It’s as simple as biology sometimes. Any negative emotion can shut down our creativity, but I am going to describe fear.
Bruce Lipton, cell biologist and author of The Biology of Belief, explains that a single-celled organism can move towards a situation, which is growth, or away from it, which is self-preservation. It can’t, however, do both at the same time.
Neither can humans. Fear, the easiest negative emotion to describe in this context, is a natural response to a situation perceived as life- threatening. Biologically, it’ss designed to set off a series of life-saving responses.
The following happens:
The hypothalamus realizes the threat and makes an emergency call to the pituitary, the master gland. The pituitary signals to the adrenal gland, which creates adrenaline, to make us more alert and focused, and cortisol, which converts protein to energy and releases glycogen to gives the body the fuel needed for a rapid response.
Blood is diverted to the legs and arms, so you can flee or fight. Blood pressure, heart and respiratory rates accelerate. Our muscles tense; our senses sharpen. The immune system, which uses a lot of energy, gets shut down. (This is why frequent or constant anxiety can lead to illness.)
How does this relate to creativity? Let’s say you have a great idea. You get very excited about it, and you start to develop it. This corresponds to the growth aspect of a single-celled organism.
Then you think about launching this idea. Here you could substitute “book,” “painting,” “marketing plan,” or any creative project.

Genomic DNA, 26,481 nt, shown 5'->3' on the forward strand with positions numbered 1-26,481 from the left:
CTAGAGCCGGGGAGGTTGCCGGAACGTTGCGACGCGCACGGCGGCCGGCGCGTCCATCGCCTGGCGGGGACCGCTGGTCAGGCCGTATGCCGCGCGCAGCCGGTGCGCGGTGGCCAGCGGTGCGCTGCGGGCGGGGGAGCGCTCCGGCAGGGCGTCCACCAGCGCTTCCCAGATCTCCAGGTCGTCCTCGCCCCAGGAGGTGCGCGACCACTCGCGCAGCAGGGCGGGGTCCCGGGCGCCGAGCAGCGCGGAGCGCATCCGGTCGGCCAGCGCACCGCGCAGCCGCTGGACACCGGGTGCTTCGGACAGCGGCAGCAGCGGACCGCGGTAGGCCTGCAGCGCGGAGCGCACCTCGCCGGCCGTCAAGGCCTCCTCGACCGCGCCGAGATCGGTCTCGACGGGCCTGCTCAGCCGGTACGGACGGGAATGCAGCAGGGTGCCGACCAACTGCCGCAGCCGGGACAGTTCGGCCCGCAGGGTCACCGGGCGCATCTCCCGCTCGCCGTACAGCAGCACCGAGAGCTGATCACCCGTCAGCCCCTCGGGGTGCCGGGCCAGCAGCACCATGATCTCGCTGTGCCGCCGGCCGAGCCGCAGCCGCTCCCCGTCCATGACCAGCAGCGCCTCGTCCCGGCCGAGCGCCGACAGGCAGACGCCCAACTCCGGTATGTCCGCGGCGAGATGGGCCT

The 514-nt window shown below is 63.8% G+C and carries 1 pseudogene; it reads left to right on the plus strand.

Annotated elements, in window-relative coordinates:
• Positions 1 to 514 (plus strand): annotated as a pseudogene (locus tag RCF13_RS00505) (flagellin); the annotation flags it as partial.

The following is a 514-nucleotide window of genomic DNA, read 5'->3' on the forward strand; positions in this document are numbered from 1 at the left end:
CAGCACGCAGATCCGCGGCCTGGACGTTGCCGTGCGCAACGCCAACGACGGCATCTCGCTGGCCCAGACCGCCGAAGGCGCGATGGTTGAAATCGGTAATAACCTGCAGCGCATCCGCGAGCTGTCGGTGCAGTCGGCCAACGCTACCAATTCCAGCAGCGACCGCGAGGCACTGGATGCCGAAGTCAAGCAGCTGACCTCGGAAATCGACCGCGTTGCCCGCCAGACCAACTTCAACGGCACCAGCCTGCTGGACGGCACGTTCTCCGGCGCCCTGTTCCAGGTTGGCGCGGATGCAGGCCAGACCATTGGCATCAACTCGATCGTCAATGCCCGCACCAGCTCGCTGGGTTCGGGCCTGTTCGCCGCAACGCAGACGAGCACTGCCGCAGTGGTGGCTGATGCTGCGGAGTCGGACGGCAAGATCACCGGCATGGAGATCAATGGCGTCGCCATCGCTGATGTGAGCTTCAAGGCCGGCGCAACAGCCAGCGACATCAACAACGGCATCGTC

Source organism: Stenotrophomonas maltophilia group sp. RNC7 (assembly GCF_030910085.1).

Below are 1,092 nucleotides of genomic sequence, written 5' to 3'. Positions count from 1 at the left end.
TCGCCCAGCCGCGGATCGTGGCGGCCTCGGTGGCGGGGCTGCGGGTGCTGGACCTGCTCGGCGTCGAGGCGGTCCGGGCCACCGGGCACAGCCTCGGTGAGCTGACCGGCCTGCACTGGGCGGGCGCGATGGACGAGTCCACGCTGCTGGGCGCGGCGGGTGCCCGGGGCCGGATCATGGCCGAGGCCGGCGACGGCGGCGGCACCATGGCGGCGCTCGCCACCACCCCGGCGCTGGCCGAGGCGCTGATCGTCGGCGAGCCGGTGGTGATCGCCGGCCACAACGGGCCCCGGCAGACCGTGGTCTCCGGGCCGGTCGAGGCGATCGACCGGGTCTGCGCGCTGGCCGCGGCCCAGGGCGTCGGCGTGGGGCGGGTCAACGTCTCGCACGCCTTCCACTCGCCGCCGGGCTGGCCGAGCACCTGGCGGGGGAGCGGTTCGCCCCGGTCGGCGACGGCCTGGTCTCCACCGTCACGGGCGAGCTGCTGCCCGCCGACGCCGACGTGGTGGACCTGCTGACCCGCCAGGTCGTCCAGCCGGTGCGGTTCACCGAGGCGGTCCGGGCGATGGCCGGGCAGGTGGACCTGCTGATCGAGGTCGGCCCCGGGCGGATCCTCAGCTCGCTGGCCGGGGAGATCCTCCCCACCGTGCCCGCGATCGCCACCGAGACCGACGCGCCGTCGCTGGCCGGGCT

The thoughts occur, “What if they don’t like it?” “What if they make fun of me?” “What if they fire me?” Fear can take over, and if it does, your creativity shuts down as you switch into life-saving mode.
You might be thinking, “But would the above responses really be life-threatening?” Not to everyone. But to the extent that a human is a herd animal, the disapproval of other herd members means being out in the cold, at the mercy of whatever dangers threaten a solitary creature. So it’s not an outlandish statement.
However, it’s a great question, because it holds within it the germ of the solution. You can choose your response.
You can examine how you react to the criticism of others. You can ask yourself why others’ good opinion is so vital to you. This isn’t necessarily a speedy process, but it can expose a lot of responses you learned in childhood that are stored in your subconscious mind.
In future posts, I will describe how other negative emotions can have similar effects to that of fear in stifling creativity.